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Heritage Audio Successor Stereo Bus Compressor
4.85 4.85 out of 5, based on 3 Reviews

Diode bridge compressor for the 2 bus and much more


16th November 2019

Heritage Audio Successor Stereo Bus Compressor by Morgueritual

  • Sound Quality 5 out of 5
  • Ease of use 5 out of 5
  • Features 5 out of 5
  • Bang for buck 5 out of 5
  • Overall: 5
Heritage Audio Successor Stereo Bus Compressor

A home run by Mr Rodriguiz and Heritage Audio. This diode bridge compressor kicks major ass. Bus compression is normally reserved for VCA type compressors (as you know) but the fellas at Heritage Audio dared to try something different it seems. I have my 2 bus going into a pair of Warm Audio Pultecs (which are amazing btw) then into the successor. The first thing I noticed is the stereo field widened quite dramatically. Transients are coming through more and the kick, snare and bass are more punchy.
The features are dynamite. With ratio going from 1.5:1 to LIMITER and the usual suspects in between there is plenty here to play with. The release times are crazy. From 50 nanoseconds to 20 milliseconds. Way beyond what you need for bus compression which leaves room to f**k things up if you want to be creative. The threshold from -20 to 20db. It also has an internal sidechain filter that has 80hz, 160hz, 800hz, 3k, and 5k. See the manual for what these do. All knobs are stepped for easy recall except threshold and blend. So parallel compression is also possible. There is also a 100% wet switch so you and A-B with the blend knob. There are also external sidechain inputs in the rear. And of course the classic SSL style VU meter.
Build quality is amazing. It's HEAVY. You can tell there is some serious stuff happening inside the unit.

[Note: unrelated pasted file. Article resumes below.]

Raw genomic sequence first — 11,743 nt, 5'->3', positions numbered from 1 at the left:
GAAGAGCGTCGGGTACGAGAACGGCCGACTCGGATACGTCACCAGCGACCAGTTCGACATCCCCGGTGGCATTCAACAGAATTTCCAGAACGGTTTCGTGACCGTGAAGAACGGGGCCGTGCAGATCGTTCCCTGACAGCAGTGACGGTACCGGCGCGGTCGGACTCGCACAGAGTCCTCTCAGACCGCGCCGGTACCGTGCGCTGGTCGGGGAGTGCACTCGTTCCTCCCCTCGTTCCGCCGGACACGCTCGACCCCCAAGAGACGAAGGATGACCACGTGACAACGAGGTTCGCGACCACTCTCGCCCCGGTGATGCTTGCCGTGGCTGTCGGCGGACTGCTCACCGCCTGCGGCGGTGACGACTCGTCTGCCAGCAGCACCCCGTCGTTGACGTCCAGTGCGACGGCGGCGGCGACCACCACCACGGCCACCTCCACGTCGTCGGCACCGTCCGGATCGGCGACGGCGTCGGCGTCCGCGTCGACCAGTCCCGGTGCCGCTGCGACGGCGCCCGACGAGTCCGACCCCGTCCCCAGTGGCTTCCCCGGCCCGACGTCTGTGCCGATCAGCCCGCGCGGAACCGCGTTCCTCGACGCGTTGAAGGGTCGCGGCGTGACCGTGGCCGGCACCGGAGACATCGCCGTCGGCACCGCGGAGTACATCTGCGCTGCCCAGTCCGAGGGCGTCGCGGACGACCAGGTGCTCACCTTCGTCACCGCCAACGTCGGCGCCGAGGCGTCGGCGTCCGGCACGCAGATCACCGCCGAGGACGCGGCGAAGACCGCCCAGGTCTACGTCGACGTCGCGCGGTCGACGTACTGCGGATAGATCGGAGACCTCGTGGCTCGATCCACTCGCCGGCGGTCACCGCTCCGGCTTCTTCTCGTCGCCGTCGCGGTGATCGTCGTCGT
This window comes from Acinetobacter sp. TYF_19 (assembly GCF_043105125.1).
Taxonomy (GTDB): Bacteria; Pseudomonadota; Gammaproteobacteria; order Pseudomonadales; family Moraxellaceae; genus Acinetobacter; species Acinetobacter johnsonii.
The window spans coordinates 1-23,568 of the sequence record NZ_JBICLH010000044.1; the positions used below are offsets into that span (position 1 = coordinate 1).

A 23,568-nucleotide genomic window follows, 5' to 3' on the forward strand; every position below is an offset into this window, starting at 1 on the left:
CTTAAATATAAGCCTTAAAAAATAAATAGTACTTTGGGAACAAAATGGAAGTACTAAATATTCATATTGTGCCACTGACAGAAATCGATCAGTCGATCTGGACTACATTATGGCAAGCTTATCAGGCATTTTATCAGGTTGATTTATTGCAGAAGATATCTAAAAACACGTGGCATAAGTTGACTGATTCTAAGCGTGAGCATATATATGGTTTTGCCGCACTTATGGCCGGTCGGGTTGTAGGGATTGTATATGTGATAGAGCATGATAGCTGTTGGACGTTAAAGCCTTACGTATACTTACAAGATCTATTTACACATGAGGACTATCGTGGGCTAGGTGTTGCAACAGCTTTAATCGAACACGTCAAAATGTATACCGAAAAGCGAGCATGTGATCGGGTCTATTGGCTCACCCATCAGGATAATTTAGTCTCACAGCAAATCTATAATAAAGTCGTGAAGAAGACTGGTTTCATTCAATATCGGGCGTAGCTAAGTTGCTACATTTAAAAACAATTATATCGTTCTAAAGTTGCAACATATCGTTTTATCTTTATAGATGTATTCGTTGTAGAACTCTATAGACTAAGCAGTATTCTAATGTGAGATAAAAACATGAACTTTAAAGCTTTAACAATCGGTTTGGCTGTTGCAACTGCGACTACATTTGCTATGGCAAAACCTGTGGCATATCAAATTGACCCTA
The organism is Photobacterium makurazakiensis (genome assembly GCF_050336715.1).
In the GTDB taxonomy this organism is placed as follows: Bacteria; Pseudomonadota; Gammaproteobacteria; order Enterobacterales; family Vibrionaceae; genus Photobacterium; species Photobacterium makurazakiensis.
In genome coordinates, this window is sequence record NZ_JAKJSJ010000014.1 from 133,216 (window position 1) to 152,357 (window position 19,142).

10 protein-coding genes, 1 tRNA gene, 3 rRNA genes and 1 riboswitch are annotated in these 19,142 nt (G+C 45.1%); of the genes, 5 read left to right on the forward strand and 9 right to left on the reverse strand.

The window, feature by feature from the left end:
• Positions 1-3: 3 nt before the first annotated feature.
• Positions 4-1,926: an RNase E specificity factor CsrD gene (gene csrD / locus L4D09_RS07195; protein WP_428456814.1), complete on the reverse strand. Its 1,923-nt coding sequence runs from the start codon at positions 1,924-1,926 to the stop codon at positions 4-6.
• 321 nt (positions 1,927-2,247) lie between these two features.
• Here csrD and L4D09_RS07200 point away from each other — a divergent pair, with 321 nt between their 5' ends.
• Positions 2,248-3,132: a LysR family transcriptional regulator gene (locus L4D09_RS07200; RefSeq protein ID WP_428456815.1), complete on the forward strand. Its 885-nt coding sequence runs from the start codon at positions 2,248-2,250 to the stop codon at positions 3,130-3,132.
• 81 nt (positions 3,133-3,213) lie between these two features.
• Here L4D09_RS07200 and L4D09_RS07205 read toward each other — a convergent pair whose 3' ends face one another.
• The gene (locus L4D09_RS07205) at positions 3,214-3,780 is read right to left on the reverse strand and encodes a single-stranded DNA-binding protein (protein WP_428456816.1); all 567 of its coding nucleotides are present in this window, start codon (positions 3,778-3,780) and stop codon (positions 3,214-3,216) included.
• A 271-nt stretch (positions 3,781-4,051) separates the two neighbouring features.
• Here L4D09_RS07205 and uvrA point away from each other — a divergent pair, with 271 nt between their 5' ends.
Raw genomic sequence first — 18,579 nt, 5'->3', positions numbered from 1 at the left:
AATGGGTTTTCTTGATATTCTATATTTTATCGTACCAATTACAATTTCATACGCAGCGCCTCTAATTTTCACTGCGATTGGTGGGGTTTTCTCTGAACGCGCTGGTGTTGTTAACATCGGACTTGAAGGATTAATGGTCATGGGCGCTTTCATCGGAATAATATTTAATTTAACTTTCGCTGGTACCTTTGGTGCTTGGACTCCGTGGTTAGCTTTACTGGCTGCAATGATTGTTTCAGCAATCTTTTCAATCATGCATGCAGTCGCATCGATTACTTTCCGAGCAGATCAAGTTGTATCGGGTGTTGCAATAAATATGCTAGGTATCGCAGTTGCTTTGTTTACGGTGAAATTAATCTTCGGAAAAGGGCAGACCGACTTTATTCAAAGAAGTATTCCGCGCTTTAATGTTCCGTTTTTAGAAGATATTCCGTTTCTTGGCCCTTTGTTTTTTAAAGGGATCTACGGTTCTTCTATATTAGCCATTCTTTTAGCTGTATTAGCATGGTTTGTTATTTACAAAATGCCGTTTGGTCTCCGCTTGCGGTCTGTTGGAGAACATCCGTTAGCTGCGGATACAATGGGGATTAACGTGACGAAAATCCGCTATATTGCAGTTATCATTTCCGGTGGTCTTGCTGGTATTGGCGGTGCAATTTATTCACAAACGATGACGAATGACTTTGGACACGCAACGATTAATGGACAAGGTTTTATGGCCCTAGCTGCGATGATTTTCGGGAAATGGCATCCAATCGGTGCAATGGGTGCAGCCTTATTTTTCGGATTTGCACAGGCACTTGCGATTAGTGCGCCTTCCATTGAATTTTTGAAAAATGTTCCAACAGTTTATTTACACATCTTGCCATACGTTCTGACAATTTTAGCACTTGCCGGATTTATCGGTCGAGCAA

This compressor is VERY versatile too. It is right at home on the drum bus, room mics (you can smash the hell out of them with the crazy attack and release times) and sounds KILLER on bass guitar. EDM kicks sound unreal as well.
For $1450 this compressor is a no brainer.

  • 9
4th January 2020

Heritage Audio Successor Stereo Bus Compressor by Kerbkrawler

  • Sound Quality 5 out of 5
  • Ease of use 5 out of 5
  • Features 5 out of 5
  • Bang for buck 5 out of 5
  • Overall: 5
Heritage Audio Successor Stereo Bus Compressor

The Heritage Audio Successor is a stereo buss compressor based around the venerable diode bridge found in the likes of the Neve 33609, Neve 529, BAE 10DC and IGS V8 to name a few.

Sound Quality: This compressor will surprise you with the euphonic quality of the sound. It sounds punchy and fat with a solid character. Perhaps it is too colored for some types of music, but boy does that color sound good. I have experimented extensively with this on the drum buss and have been very pleased with the results relative to my SSL clone. I have found it a little more challenging on the two buss as the unit does have a distinct character, but I am certain that after a little more time with the unit and becoming more familiar with the characteristics of the mix knob, attack/release relationships that I will be able to dial in some more transparent two buss settings that are more to my liking. The unit makes no pops, clicks etc while bypassing or switching the filter types. I would like to note that I could not replicate the needle slamming behavior mentioned on the Successor's GS thread when engaging or bypassing the compressor. If I do find settings that cause that behavior, I will update my review accordingly.

Ease of Use: Couldn't be easier, everything is detented with one set of controls for L/R. Metering is clean and responsive.

Features: The available SC filter options include the standard HPF at 60, 160 plus another at 800, a bell at 3K and a another HPF at 5K (perhaps for a de-essing sort of use). The unit is very generous with attack and release options (e.g. 50 nanosecond attack!) and has TWO auto release modes. Ratios options abound with 1.5 all the way up to 20:1 for limiting. Knobs are solid with firm detent action. The unit is heavier than you might think based on the size, construction feels very solid. I would have preferred more than 10db on the makeup gain, but that is a minor quibble.